Classic Chocolate Whoopie Pie
Makes about 48 two-inch cakes
- 1 2/3 cups all-purpose flour
- 2/3 cup unsweetened cocoa powder
- 1 1/2 teaspoons baking soda
- 1/2 teaspoon salt
- 4 tablespoons unsalted butter, at room temperature
- 4 tablespoons vegetable shortening
- 1 cup (packed) dark brown sugar
- 1 large egg
- 1 teaspoon vanilla extract
- 1 cup milk
- Position a rack in the center of the oven and preheat the oven to 375°F. Line two baking sheets with parchment paper.
- Sift together the flour, cocoa powder, baking soda, and salt onto a sheet of waxed paper.
- In the work bowl of a stand mixer fitted with the paddle attachment, beat together the butter, shortening, and brown sugar on low speed until just combined. Increase the speed to medium and beat until fluffy and smooth, about 3 minutes.
- Add the egg and vanilla and beat for another 2 minutes.
- Add half of the flour mixture and half of the milk to the batter and beat on low until just incorporated. Scrape down the sides of the bowl. Add the remaining flour mixture and 1/2 cup milk and beat until completely combined.
- Using a spoon, drop about 1 tablespoon of batter onto one of the prepared baking sheets and repeat, spacing them at least 2 inches apart.
- Bake one sheet at a time for about 10 minutes each, or until the pies spring back when pressed gently. Remove from the oven and let the cakes cool in the pan for about 5 minutes before transferring them to a rack to cool completely.
- 1 1/2 cups Marshmallow Fluff (or other prepared marshmallow cream, which will do in a pinch)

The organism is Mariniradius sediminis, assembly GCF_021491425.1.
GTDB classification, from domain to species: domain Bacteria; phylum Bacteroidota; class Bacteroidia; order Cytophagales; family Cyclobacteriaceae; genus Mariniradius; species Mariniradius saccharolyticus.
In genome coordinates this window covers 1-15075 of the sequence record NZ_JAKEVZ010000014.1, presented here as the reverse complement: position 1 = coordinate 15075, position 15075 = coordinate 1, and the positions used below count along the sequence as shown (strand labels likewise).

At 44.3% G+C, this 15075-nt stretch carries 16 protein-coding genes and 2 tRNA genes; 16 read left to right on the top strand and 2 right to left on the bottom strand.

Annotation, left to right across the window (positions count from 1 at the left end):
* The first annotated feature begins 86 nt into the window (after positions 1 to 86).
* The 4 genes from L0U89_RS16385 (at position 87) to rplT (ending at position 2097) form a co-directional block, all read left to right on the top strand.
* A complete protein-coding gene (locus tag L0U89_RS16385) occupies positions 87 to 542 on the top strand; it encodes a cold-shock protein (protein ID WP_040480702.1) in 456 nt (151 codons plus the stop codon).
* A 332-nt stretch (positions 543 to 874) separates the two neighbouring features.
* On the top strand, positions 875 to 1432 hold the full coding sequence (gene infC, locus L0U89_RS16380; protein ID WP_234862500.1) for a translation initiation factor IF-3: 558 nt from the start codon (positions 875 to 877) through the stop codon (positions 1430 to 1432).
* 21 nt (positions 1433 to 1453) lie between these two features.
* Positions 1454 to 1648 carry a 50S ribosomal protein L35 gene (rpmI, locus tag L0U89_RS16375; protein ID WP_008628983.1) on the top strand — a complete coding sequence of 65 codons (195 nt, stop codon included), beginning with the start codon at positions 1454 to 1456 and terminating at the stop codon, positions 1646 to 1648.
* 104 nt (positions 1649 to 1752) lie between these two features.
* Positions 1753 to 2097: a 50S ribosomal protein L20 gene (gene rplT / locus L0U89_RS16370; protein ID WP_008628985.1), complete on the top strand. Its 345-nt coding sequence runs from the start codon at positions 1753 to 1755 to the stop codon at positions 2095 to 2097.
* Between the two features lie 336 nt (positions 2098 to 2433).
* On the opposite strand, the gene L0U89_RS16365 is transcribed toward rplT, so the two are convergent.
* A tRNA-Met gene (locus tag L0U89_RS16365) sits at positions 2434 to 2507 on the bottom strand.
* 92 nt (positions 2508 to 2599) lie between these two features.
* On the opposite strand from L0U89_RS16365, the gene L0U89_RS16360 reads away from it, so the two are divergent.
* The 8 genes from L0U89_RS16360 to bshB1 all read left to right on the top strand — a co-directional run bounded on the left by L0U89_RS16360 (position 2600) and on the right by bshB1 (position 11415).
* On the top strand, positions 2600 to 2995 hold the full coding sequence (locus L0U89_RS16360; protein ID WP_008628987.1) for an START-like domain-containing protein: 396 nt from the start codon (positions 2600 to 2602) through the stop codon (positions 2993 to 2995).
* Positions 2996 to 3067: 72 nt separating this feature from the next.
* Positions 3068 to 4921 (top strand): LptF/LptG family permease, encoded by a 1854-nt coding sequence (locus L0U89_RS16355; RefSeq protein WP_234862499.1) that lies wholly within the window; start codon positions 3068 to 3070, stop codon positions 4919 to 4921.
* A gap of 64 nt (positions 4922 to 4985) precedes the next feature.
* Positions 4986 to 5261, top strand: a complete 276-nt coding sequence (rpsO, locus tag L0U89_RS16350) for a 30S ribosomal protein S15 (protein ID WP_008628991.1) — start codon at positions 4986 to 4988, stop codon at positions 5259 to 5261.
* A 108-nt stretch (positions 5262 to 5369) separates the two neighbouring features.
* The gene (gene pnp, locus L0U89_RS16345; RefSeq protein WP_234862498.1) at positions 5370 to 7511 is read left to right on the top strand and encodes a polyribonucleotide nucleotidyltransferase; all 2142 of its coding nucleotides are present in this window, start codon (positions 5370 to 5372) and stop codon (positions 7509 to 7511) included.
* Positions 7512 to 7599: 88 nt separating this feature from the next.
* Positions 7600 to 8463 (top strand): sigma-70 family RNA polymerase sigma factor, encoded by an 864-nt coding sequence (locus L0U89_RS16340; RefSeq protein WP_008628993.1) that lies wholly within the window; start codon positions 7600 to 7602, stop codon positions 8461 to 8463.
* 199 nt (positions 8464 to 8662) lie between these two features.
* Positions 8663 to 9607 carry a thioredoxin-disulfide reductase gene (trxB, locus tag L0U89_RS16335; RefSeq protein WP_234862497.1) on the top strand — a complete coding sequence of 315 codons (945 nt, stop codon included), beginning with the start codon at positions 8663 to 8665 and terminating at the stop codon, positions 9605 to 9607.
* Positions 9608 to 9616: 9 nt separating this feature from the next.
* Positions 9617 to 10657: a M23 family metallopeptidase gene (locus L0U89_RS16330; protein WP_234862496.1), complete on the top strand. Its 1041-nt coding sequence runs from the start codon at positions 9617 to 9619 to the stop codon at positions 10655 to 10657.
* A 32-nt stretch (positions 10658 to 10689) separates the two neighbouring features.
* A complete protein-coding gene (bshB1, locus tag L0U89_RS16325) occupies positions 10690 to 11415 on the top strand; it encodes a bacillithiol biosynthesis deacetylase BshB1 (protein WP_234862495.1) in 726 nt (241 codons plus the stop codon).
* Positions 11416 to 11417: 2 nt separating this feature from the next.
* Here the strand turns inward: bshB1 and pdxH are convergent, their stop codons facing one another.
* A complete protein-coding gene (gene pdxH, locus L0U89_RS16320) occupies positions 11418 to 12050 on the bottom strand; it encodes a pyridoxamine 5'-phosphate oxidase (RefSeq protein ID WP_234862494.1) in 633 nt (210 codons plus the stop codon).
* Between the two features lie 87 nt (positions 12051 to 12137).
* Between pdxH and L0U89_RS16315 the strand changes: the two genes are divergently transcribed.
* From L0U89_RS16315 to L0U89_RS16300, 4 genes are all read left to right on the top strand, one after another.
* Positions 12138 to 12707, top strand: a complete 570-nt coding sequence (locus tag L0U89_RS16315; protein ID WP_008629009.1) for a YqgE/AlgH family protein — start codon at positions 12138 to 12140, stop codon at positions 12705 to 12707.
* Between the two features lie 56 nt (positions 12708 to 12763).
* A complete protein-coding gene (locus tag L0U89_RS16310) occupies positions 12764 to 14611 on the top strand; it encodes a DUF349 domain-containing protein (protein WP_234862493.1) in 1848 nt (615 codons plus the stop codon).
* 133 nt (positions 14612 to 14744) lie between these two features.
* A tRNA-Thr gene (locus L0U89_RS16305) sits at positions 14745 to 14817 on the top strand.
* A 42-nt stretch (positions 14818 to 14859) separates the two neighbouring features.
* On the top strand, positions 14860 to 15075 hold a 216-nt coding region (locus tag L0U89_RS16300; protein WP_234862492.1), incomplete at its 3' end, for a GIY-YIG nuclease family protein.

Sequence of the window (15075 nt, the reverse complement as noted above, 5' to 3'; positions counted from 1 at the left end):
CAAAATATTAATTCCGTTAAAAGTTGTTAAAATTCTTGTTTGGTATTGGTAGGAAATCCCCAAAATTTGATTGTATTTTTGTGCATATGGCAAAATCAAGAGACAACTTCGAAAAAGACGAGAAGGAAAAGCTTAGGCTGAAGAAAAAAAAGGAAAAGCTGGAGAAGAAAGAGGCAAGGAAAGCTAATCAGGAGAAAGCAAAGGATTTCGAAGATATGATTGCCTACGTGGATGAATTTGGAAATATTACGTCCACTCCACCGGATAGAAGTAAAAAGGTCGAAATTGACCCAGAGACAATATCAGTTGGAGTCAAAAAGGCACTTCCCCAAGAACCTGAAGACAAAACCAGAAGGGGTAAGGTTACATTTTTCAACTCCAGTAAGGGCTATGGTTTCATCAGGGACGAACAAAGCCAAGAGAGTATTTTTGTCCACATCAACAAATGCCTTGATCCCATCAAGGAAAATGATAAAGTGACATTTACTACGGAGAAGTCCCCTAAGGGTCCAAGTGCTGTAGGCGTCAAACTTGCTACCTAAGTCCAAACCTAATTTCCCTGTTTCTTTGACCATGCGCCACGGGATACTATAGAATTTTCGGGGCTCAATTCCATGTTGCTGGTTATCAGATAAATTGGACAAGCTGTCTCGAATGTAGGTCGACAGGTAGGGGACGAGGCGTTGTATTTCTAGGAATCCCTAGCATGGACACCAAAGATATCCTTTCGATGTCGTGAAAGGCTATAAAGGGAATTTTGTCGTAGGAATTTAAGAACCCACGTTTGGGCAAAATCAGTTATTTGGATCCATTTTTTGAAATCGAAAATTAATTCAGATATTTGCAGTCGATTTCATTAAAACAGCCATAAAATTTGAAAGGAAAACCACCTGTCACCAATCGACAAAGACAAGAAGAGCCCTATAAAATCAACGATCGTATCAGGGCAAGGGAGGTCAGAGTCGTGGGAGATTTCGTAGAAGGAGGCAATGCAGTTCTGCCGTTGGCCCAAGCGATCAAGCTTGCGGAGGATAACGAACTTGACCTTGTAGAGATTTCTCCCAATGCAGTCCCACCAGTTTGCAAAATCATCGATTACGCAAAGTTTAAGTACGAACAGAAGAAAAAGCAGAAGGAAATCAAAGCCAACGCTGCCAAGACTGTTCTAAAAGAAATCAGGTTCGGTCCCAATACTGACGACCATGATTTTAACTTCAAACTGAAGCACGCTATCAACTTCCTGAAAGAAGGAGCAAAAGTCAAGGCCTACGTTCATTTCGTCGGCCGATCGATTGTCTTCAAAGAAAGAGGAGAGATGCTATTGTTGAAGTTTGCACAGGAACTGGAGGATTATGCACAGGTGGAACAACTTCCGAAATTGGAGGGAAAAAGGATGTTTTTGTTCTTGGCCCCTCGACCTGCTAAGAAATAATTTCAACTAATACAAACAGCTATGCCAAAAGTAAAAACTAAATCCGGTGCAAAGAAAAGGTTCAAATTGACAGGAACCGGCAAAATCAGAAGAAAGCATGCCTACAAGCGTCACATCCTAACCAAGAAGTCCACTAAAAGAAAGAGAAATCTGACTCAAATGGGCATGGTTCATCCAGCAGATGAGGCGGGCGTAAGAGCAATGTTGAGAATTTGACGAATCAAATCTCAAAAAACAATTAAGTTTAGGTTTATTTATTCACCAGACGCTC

- 1 1/4 cups vegetable shortening
- 1 cup confectioners' sugar
- 1 tablespoon vanilla extract
- In the work bowl of a stand mixer fitted with the paddle attachment, beat together the Marshmallow Fluff and the vegetable shortening, starting on low and increasing to medium speed until the mixture is smooth and fluffy for about 3 minutes.
- Reduce the mixer speed to low, add the confectioners' sugar and the vanilla, and beat until incorporated.
- Increase the mixer speed to medium and beat until fluffy, about 3 minutes more.
About Sarah Billingsley:
Sarah Billingsley is a food writer and cookbook editor. She has written for the Pittsburgh Post-Gazette, Edible Brooklyn and worked on the 75th anniversary edition of Joy of Cooking.
She graduated from the Food Studies master's program at New York University. She lives in San Francisco.
About Amy Treadwell:
Amy Treadwell was born in Massachusetts and raised on a steady diet of whoopie pies and franks and beans on Saturday nights. A self-taught home cook and avid baker, Amy now lives in San Francisco, where she edits a wide variety of cookbooks.
About the book:
All hail the whoopie pie! Is it a cake? Is it a cookie? With an oh-so-creamy filling sandwiched between pillowy-soft, cakelike cushions, does it matter?
Heralded by the New York Times as a possible successor to the ubiquitous cupcake, and by Epicurious as one of the big food trends for 2010, whoopie pies are currently inspiring devotees far beyond their traditional stomping ground of the Northeast.
Now Whoopie Pies delivers everything home bakers need to create these irresistible, simultaneously nostalgic and au courant treats themselves.
In addition to the lowdown on equipment (basic), technique (easy peasy), and whoopie pie lore, Whoopie Pies includes more than 40 mix-and-match recipes, including the classic chocolate with marshmallow cream and a range of bright flavor combinations such as red velvet, green tea, pumpkin with tangy cream cheese filling, jalapeño cornbread filled with goat cheese and oatmeal with, yes, maple-bacon buttercream.
A puffy cover, plenty of color photos and hand-drawn illustrations, dozens of DIY decorating instructions, and suggested combinations like The Fat Elvis, The S'more, and The Candy Striper make Whoopie Pies as cute as the delicacies on which it's based.
So hop aboard the whoopie pie bandwagon with Whoopie Pies -- after all, shouldn't everyone be making whoopie?
>> Buy this book on Amazon: Whoopie Pies
Find Whoopie Pies on Facebook